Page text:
Photos by Dougal Gorman
According to recent studies, 100% of Australians love day drinking (especially if said day happens to be a Sunday).
The activity more commonly known as a ’Sunday sesh’ came into full effect last weekend, as the streets of Newtown were flooded for the annual King Street Crawl. From the top to the bottom of King Street, every pub, bar and club was filled to the brim with punters of all ages searching for the best live music and the coldest beer on the Inner West strip. This year was the first chance I’ve had to attend one of the best free events in the city, and it certainly lived up to its frothy reputation.
If there’s one thing King Street Crawl is known for, it’s the quality and quantity of live acts on offer over the course of the day. Of course, it’s physically impossible to see them all… unless you clone yourself 100 times over and make sure all 100 clones remain sober and don’t get sidetracked. With so many bands playing, it’s wise to have a game plan, otherwise you’ll miss everything and hate yourself for it. Here’s how my rough plan panned out.
Kicking the day off nice and early, the legends over at Thrills opened their new shop doors for a pre-King Street Crawl party. (FYI, Thrills’ Newtown storefront will be opening soon and it’s right next to Clem’s Chicken shop—a match made in heaven.) With Sydney heartthrobs the Pist Idiots belting out the tunes, the store filled quickly and the beers poured freely, providing the perfect warmup for the official start to The Crawl.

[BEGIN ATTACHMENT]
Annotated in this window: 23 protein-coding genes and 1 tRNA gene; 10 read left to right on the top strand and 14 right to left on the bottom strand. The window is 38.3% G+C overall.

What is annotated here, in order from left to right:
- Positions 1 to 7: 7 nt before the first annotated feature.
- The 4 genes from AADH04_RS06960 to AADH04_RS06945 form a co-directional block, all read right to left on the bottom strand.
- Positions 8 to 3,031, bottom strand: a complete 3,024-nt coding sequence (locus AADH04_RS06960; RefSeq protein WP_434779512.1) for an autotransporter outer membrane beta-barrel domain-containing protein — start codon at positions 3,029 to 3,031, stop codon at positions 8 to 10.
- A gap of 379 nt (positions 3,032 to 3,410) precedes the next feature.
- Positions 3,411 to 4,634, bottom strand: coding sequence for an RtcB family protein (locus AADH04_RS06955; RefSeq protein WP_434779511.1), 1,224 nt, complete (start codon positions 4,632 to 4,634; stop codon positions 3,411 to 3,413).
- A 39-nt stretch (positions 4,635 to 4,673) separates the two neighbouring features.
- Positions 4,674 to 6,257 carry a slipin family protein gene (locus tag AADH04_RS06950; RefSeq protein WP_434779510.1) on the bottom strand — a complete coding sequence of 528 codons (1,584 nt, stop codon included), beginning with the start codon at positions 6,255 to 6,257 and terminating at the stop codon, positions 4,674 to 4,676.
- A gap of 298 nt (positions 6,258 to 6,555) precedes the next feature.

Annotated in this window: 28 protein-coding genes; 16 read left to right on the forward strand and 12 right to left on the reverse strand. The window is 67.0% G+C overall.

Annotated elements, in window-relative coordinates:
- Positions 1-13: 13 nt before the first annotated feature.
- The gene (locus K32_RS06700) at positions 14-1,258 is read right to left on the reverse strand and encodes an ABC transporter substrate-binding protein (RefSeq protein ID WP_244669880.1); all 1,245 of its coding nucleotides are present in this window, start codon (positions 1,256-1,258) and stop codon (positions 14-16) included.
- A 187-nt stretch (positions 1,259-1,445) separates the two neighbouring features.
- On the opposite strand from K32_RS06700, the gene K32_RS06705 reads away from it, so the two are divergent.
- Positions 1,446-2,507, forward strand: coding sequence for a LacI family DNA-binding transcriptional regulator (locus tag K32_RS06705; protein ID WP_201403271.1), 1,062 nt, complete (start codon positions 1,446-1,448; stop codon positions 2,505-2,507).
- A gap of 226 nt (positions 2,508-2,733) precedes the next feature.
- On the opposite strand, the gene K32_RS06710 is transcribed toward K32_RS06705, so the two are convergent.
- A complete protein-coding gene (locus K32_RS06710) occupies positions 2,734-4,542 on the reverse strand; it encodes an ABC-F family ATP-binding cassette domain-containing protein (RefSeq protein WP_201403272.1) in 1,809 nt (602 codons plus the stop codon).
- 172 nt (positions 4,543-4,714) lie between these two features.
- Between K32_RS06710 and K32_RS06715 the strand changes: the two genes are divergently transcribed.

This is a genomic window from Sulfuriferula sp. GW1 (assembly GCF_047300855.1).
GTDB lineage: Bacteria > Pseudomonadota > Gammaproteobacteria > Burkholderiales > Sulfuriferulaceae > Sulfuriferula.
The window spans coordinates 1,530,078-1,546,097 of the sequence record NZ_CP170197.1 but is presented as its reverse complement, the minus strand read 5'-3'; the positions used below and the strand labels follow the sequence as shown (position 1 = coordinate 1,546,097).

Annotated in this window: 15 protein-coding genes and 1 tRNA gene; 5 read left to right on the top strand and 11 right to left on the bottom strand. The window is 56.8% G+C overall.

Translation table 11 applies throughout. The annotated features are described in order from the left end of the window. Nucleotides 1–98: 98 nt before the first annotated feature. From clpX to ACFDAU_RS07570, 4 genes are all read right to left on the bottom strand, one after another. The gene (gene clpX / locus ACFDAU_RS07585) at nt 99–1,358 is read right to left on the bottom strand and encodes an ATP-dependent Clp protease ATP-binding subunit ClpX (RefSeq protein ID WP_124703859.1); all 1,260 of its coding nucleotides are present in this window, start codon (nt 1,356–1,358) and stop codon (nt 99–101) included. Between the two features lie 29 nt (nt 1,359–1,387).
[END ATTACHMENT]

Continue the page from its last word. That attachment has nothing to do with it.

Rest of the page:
Bootleg Rascals frontman Carlos Lara got it going early at Marly Bar, under his new solo moniker, Junie. If you like Anderson .Paak, you’ll like Junie—check him out. Next up was Kelly’s and, given their solid lineup, I could’ve easily stayed there all day. Mini Skirt took to the stage, with frontman Jacob Boylan dedicating their set to retiring Cronulla Shark, the great Paul Gallen. From there, things quite literally kicked off. The boys pulled a serious crowd, and things got hot and sweaty real quick. After a quick immersion in the rowdy crowd, Jacob returned to stage with a busted nose, spilling blood all over himself in true Paul Gallen form.
Word on the street was the Cosmic Psychos were making a last-minute appearance at the Newtown Hotel, and with a line stretching out the door and down the street, it was obvious I wasn’t the only one with an ear to the ground. They played classic after classic, rounding the set with a tune that couldn’t have been better suited: ‘Nice Day to Go the Pub’.
Running back to Kelly’s, I caught a solid performance by Sydney’s post-punk band, 100, and from there all of my best-laid plans went out the window. I decided Johnny Hunter and Straight Arrows were the best way forward and headed to Marly Bar’s bottom floor, which was packed from front to back like a tin of sardines. I’ve said it before, but Johnny Hunter knows how to get a crowd going.
Garage rock lords Straight Arrows closed the night at Waywards, and was by far my favourite set of the day. Frontman Owen Penglis lost his shit and so did the audience, with crowd surfers and beer being thrown everywhere. It was truly the perfect end to the day. Until next year King Street Crawl.